Delhi court raps cops in JNU case for not getting govt sanction
Law requires police to get govt sanction to file sedition case
- Published 20.01.19, 3:27 AM
- Updated 20.01.19, 3:27 AM
- 2 mins read
A Delhi court on Saturday pulled up the police for filing a sedition chargesheet against 10 people, including a few former JNU students, without the mandatory sanction for prosecution from the state home department or Union home ministry.
While the Delhi police report to the central government, accused of getting the chargesheet filed as a pre-poll stunt, the state home department is under the Aam Aadmi Party government that has so far stood by the students.
Chief metropolitan magistrate Deepak Sehrawat declined to take cognisance of the chargesheet, filed on Monday, and posted the matter to February 6 after the investigating officer, Inspector Umesh Barthwal, promised to get the sanction within a fortnight.
“Why did you file without approval? You don’t have a legal department,” the court said.
Under Section 196 of the Criminal Procedure Code, no court can take cognisance of any offence punishable under Chapter VI of the Indian Penal Code, which deals with offences against the state, “except with the previous sanction of the central government or of the state government”.
It is customary for the police to seek such sanction from the state home department, which first received a request for sanction in 2016, the year the alleged offence took place, and a second just before the chargesheet was filed. It is yet to grant sanction, as The Telegraph had reported earlier this week.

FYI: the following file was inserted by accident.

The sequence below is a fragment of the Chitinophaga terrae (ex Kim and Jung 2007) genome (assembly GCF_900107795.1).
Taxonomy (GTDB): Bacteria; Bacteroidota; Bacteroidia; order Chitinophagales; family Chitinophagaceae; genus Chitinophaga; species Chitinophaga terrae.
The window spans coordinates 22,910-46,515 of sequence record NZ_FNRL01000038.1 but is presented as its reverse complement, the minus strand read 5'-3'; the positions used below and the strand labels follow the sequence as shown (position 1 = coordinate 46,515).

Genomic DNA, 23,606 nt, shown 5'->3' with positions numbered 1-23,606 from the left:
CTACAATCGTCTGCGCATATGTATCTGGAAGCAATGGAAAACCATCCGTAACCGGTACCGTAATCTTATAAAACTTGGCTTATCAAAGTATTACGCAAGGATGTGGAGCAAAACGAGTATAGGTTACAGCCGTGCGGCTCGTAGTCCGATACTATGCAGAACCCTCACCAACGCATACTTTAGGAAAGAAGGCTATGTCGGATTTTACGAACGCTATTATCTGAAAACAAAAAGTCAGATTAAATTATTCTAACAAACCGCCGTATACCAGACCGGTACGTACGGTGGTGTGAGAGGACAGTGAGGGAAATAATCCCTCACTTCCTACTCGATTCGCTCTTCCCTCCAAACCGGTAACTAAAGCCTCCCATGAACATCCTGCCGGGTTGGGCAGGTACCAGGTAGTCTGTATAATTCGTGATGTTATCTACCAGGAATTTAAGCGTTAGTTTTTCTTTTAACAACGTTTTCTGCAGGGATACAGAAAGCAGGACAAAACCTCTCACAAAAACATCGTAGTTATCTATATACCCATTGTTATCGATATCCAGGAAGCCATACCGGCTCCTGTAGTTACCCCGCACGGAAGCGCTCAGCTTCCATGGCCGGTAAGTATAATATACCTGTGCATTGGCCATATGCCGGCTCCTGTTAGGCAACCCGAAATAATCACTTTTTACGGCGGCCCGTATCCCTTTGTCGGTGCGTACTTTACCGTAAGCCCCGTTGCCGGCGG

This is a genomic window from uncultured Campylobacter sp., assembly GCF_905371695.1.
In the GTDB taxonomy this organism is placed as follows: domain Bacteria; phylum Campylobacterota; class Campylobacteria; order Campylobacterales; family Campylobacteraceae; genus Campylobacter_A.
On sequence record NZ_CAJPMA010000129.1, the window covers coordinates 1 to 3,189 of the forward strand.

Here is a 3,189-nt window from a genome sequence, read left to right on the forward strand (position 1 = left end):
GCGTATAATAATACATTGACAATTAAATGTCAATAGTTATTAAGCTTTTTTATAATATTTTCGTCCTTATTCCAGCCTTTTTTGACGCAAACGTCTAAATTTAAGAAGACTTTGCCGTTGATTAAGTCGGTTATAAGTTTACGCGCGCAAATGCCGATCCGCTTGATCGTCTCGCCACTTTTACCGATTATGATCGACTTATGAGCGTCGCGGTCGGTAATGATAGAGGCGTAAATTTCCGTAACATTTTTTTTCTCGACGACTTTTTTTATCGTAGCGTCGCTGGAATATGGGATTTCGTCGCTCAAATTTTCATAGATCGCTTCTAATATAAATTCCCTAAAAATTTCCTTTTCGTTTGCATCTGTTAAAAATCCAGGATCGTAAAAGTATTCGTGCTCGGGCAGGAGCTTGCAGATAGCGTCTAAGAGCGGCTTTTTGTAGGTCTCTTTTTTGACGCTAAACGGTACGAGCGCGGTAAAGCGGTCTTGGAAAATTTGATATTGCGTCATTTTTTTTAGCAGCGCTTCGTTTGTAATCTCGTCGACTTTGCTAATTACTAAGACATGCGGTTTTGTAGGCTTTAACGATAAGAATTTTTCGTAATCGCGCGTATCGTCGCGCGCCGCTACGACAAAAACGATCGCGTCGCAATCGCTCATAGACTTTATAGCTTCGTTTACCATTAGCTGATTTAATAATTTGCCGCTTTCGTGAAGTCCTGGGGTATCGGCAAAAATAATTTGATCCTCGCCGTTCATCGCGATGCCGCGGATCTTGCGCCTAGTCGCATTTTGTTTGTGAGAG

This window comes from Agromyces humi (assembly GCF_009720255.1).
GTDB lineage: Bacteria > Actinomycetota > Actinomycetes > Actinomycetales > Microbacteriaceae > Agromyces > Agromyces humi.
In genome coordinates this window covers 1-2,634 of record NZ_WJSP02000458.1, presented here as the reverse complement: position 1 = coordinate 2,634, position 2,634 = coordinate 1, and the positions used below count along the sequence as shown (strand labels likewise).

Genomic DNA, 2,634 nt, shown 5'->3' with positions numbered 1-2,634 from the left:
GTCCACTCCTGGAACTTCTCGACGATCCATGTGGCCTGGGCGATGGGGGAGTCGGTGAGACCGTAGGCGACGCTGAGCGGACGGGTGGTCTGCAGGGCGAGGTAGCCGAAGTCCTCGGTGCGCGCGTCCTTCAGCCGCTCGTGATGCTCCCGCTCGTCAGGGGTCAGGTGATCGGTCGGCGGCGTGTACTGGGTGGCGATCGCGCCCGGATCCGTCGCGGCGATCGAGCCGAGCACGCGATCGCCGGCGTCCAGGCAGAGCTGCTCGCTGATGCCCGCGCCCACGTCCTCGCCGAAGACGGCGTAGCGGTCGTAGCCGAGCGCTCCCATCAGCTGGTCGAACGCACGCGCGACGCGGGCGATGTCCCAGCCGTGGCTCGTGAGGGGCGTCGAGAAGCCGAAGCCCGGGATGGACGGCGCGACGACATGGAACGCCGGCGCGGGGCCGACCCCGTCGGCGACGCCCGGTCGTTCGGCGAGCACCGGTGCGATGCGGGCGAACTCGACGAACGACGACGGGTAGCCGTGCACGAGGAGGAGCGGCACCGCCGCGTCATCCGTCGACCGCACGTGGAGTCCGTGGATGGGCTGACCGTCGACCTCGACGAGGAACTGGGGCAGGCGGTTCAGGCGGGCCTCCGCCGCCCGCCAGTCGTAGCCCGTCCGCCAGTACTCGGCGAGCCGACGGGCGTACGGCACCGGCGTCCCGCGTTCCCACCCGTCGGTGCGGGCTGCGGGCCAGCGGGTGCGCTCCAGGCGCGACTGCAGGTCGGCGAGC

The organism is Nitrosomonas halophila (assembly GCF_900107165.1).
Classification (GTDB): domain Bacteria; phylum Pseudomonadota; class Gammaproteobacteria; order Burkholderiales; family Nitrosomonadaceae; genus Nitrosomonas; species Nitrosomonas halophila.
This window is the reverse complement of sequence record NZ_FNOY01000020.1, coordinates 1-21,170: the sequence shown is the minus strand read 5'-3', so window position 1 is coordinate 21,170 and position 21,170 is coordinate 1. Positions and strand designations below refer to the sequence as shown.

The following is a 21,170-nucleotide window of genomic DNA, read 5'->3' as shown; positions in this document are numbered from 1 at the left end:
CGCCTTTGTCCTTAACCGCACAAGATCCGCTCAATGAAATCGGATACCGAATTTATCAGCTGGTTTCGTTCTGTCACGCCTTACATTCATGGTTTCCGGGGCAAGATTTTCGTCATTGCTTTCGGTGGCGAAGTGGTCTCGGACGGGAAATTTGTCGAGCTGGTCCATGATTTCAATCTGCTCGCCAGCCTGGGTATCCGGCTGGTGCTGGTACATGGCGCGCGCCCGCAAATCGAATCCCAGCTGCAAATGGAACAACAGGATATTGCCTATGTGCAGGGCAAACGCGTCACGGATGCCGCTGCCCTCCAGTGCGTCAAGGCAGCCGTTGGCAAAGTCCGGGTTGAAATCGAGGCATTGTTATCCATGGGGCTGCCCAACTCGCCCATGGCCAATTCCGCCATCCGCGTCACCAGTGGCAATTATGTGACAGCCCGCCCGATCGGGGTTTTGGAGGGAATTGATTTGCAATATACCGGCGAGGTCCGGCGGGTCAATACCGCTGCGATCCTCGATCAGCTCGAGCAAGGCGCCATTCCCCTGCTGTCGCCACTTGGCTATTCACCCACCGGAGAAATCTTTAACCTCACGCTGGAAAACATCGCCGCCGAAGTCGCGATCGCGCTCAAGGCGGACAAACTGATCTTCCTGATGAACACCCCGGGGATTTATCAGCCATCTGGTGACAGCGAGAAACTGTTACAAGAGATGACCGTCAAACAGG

A senior official told this newspaper that the state home department was yet to take a call on the merit of the charges, some of which are based on videos and testimonies found false by a magisterial probe ordered by the Delhi government.
The 10 suspects are accused of chanting slogans against Indian rule in Kashmir at a JNU event, or of facilitating the event, held in February 2016 to mark the death anniversary of Afzal Guru, who was hanged after being convicted in the December 2001 Parliament attack case.
The home department is also bound by a Supreme Court verdict, in Kedar Nath Singh versus State of Bihar (1962), which said the charge of sedition applies only if there is incitement to violence or disturbance of law and order.
Among the accused are former JNU students Kanhaiya Kumar — now a CPI national council member and a potential Lok Sabha candidate from Begusarai in Bihar — Anirban Bhattacharya, who works for an NGO, and Umar Khalid, now a human rights activist.
The other seven are based in, or hail from, Jammu and Kashmir. The maximum punishment for sedition is life imprisonment.
“In a chargesheet with such serious allegations, the prosecution has not bothered to file the requisite sanction and, as such, the chargesheet at this stage is not complete,” Sehrawat said in his order.
The police might appeal to Delhi lieutenant governor Anil Baijal to prod the home department to speed up the sanction, or seek the sanction from the Union home ministry, under which the force functions.
Last year, the Supreme Court had ruled that the lieutenant governor, who is appointed by the Centre, can act only on the advice of Delhi’s council of ministers except on matters of land, the police and public order.
This is the first sedition case to come before the Delhi home department since Sikh rights campaigner Simranjit Singh Mann was accused of the offence in 1985. Sanction for prosecution was granted but Mann was acquitted and later became an MP.